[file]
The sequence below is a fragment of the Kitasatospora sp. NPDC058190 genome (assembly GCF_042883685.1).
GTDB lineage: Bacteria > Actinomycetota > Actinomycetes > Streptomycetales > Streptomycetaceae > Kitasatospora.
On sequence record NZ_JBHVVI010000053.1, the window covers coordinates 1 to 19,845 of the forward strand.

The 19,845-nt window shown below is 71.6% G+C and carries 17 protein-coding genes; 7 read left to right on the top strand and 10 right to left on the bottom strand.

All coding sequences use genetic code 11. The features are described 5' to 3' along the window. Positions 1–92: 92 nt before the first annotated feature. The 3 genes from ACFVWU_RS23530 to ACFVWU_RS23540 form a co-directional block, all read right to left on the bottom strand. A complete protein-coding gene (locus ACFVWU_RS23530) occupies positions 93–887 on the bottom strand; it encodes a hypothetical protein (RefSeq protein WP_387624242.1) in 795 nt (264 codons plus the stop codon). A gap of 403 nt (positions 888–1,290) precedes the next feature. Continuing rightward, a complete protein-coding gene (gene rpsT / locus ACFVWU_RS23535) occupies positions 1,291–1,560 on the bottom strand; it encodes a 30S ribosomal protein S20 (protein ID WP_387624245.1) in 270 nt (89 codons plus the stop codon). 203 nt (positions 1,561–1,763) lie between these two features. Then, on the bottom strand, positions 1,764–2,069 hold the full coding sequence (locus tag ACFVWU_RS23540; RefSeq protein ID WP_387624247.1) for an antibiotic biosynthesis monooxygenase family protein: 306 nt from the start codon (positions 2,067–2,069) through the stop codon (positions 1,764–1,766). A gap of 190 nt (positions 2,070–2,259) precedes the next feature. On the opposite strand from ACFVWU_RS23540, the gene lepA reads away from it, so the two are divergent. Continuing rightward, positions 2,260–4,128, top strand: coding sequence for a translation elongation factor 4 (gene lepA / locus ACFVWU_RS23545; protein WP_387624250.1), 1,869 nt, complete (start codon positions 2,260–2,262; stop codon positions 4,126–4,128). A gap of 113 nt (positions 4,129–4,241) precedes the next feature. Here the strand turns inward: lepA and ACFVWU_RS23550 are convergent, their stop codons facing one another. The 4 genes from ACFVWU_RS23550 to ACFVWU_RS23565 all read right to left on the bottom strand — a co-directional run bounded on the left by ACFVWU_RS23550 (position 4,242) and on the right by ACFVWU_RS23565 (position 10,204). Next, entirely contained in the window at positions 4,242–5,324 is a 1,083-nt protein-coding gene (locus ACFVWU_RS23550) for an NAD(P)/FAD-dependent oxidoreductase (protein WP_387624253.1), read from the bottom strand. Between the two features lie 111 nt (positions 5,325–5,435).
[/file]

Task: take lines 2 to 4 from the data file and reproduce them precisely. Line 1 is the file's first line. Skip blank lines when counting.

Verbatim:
GTDB lineage: Bacteria > Actinomycetota > Actinomycetes > Streptomycetales > Streptomycetaceae > Kitasatospora.
On sequence record NZ_JBHVVI010000053.1, the window covers coordinates 1 to 19,845 of the forward strand.

The 19,845-nt window shown below is 71.6% G+C and carries 17 protein-coding genes; 7 read left to right on the top strand and 10 right to left on the bottom strand.